In the 1930s, this tremendous effort to manipulate risky land resulted in the commencement of dust storms or "Dust Blizzards," which swallowed Middle America with a vengeance, taxing even the most determined farmer hoping for a better tomorrow. The storms destroyed domestic routine and decimated the landscape, killing cattle and crop growth, while introducing "dust pneumonia" to the populace, as dust particles worked their way into lungs, creating crippling health problems. As the Depression crawled across the country, No Man's Land was decimated by financial ruin, hungry jackrabbits (necessitating "rabbit drives" to slaughter them all), and death, finding suicide a popular exit for those facing foreclosures and tragedy. While the New Deal attempted to restore life to the farmlands, hope was running out, with dust storms increasing in power throughout the decade, leaving some to greet their relentless power as an act of Godly punishment, peaking with the wreckage of "Black Sunday" and the reflections of one of its survivors, Woody Guthrie.
"Reaping the Whirlwind" (114:22, Airdate – 11/19/12)
As the ecological catastrophe intensified throughout the 1930s, the Dust Bowl was threatening to become permanent, transforming the Great Plains into a colossal desert. During such awful times, unemployed was common, requiring Washington D.C. to kickstart the system, with the WPA offering jobs to thousands of farmers in need of help, pride be damned. Also occurring during this time was a mass exodus, finding locals eager to try another life outside their dirt-packed prison, with many hoping to change their fortunes in California, only to find a great resistance to this influx of "Oakies." Those who stayed retained something of a sense of humor about the situation, while the government set out to document the devastation through photographs and "The Plow That Broke the Plains," a barbed documentary that placed the blame for the Dust Bowl on the farmers who overdeveloped fragile grasslands. In 1937, after 110 dust storms ravaged the land, plans were set in place to return the soil to its original state, even paying farmers to keep away from growing anything on the land. While the environment was slowly manipulated back into shape, a new plague arrived: grasshoppers, commencing the spread of poison to remove the threat. The 1940s saw a return of rain to the Great Plains, while industry breakthroughs contributed irrigation systems to help ease farming back into the region, thus restarting a countdown to another drought disaster that will likely return in the distant future.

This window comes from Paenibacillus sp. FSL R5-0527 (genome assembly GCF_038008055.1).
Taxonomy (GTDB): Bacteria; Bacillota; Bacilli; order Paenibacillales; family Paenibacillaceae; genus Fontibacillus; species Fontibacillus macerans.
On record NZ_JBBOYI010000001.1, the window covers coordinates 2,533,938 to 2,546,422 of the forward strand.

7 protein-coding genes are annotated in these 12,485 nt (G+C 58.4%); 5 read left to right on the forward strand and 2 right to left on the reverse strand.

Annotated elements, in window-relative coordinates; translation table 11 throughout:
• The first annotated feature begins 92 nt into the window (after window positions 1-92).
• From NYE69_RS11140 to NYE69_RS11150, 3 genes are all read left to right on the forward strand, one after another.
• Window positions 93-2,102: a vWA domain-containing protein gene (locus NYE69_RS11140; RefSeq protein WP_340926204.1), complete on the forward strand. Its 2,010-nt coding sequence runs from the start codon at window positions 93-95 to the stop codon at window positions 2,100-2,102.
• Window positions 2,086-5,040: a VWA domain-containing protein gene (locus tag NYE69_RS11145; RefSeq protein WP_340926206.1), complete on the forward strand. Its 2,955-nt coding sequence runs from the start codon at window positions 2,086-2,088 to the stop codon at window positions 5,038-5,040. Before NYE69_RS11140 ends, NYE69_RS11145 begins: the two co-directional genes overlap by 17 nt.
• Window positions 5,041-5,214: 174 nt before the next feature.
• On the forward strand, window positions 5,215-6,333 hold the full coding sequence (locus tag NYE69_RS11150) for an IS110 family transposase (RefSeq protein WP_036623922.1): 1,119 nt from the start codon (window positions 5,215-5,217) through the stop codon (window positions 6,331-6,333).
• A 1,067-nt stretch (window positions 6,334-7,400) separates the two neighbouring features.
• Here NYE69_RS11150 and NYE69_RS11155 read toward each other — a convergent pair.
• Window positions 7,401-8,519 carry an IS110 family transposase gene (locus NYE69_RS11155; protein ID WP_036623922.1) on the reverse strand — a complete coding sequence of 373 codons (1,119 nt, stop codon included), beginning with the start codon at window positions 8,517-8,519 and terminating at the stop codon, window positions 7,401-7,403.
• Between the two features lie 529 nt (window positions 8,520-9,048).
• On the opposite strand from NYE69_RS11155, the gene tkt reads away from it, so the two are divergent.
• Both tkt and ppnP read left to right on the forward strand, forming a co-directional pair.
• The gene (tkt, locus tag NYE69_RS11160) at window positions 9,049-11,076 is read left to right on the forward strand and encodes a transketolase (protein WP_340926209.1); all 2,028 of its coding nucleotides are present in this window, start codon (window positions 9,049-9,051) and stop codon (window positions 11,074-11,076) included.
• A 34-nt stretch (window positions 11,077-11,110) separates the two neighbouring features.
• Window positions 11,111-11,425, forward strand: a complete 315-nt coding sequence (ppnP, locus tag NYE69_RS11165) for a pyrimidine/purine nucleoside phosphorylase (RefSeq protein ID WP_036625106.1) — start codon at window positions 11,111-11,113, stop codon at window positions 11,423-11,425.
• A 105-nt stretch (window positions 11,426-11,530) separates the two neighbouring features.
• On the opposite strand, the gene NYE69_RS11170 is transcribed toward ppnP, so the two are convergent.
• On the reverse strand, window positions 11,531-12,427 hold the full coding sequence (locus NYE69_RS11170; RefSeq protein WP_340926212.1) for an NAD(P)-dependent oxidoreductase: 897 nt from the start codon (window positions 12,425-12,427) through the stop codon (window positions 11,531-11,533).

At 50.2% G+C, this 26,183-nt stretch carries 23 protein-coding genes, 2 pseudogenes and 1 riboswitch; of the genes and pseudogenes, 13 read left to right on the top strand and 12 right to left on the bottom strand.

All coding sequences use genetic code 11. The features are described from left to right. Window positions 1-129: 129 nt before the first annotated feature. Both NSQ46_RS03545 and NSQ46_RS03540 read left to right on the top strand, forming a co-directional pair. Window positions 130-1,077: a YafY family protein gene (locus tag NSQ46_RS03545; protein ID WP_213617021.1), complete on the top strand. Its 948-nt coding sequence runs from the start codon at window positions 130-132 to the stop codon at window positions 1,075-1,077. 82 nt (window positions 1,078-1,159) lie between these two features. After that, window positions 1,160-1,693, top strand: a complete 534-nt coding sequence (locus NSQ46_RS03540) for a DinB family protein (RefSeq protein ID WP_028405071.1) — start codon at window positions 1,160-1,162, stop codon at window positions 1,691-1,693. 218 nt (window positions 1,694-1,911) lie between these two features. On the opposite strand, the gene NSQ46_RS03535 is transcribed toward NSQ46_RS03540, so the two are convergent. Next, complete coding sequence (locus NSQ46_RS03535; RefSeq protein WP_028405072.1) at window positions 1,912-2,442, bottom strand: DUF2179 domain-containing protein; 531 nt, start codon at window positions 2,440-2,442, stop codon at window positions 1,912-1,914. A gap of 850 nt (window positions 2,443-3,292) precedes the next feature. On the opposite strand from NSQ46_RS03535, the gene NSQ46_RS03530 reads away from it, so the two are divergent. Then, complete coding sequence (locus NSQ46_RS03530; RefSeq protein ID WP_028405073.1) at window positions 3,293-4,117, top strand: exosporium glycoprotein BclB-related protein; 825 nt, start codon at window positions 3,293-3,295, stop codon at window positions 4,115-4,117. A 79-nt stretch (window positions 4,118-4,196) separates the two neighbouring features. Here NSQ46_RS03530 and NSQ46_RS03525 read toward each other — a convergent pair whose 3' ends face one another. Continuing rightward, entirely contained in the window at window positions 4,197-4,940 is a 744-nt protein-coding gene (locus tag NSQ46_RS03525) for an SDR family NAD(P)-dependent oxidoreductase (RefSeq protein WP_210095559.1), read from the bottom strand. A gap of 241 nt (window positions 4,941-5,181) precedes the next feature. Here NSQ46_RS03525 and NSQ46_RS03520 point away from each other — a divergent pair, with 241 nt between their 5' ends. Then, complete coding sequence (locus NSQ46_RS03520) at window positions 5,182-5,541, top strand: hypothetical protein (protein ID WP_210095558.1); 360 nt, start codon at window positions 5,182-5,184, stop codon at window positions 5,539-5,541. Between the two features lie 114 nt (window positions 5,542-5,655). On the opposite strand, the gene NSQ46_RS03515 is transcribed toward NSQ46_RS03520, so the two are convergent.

The Dust Bowl Blu-ray, Video Quality